Student looking at a large white board filled with financial equations
Warrington student Anna Potts (BSBA '19, MIB '19) studies for the CFA Level I exam. Anna was among the 41 percent of candidates who passed.

What you think you know about Warrington students is wrong

We hear the misconceptions. We’ve seen the memes. Let us clear up some of the myths you may have read online with the facts. 

Myth: You can only fail into Warrington as an undergraduate student

Fact: Sure, you can fail into Warrington if it doesn’t work out at another college on campus, but you can also fail out of Warrington. Have you struggled through Business Finance? Did you pull multiple all-nighters to pass Financial Accounting? The road to a Warrington degree isn’t packed with easy A’s – no matter what your friends on Facebook may say.

Myth: Warrington students are a bunch of rich kids

Fact: Warrington students need scholarships just like students from every other college. You don’t have to come from a wealthy upbringing to stand out and succeed. Warrington students have access to and take advantage of many scholarship opportunities. From the Machen Florida Opportunity Scholars Program, which benefits students who are first in their families to attend college, to the Baldwin, Little, Sun and Wu Sunshine Scholarship, which was started by one of our many standout alumni, Warrington ensures there are no barriers to an elite business education.

Myth: There is zero diversity at Warrington

Fact: No matter your background, you’ll find a home at Warrington. Of the more than 7,000 Warrington students, 44% are from underrepresented ethnicities and 44% are female students. The Master of Science in Information Systems and Operations Management, Master of International Business, Master of Science in Management, Doctor of Business Administration and Ph.D. programs are each made up of more than 50 percent of students from underrepresented ethnicities. In the Fisher School of Accounting and Master of International Business, female students are in the majority, representing more than 50 percent of each program. Organizations like Florida Women in Business, Latin American Women in Business and Association of Latino Professionals in Finance and Accounting help undergraduate students gain experience and build their network, while graduate students have access to the Black Business Student Association, National Association of Women MBAs and more.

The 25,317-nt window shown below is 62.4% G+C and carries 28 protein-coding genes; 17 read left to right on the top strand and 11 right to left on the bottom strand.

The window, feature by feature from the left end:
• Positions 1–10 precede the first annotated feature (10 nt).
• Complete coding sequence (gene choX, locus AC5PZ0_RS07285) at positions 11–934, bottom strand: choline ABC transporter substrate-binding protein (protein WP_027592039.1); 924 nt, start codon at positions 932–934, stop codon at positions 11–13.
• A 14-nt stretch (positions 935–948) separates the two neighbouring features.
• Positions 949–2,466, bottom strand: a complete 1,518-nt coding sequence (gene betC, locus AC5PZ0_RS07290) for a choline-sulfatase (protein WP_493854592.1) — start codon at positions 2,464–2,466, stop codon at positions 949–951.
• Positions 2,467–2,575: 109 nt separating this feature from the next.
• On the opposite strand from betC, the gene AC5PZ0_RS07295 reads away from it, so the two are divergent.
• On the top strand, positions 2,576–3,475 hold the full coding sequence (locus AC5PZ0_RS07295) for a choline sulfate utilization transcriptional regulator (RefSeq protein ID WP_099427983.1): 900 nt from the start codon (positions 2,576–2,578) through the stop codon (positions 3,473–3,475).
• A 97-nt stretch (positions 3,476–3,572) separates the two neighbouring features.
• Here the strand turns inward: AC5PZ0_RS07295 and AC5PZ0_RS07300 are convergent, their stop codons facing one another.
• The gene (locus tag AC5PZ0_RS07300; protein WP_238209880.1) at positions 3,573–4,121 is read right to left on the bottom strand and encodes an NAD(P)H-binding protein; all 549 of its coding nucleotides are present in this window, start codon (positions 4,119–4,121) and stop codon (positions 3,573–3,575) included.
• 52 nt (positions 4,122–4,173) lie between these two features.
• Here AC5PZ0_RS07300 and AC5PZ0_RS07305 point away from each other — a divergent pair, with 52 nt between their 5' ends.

And besides the diversity of our students, 50% of Heavener students graduated with an international experience in 2019. We make sure that students are pushed out of their comfort zone to gain unique cultural and professional perspectives from around the world, and scholarships are available to make it a reality for all students.

Myth: Warrington students have a lot of free time

Fact: Ask Nelly Wilson, Christine Haworth or these three MBA students if they have a lot of time. If you have a lot of free time at Warrington, you’re not maximizing the student experience. Even with many electronic platform classes lined up for underclassmen, students still take advantage of more than 35 organizations with like-minded peers. There are also more than 10 student organizations in which UF MBA students can get involved. Some of the most respected businesses in the world frequent the Warrington campus to speak with students and recruit.

Students also prioritize internships throughout their experience at Warrington. They benefit from direct experience in professional environments, which sometimes even turn into a job offer. Professional development opportunities are available for students of all majors and programs. If a Warrington student finds themselves with too much time on their hands, we recommend checking out the college’s student organizations and calendar of events

Myth: Warrington is all about the large paychecks

Fact: Warrington students are motivated by innovating and solving problems. No matter their major or graduate program, they set their sights on what it takes to stand out in their industry. Often times, the large paychecks come from their desire to fill a gap in the market.

And not all of our students even go into the corporate world. Many are fueled by their passions for helping others – like Master of International Business alumni Nicolette Duong and Javier Castano – or innovating their family businesses – like Thomas S. Johnson Master of Science in Entrepreneurship alumnus Walker Flynn – or building their own companies – like MBA alumnus Alfonso Tejada or Thomas S. Johnson Master of Science in Entrepreneurship alumna Isabella Silverio. A Warrington degree jump starts a career in many different fields, including non-profits, startups and companies that prioritize social issues.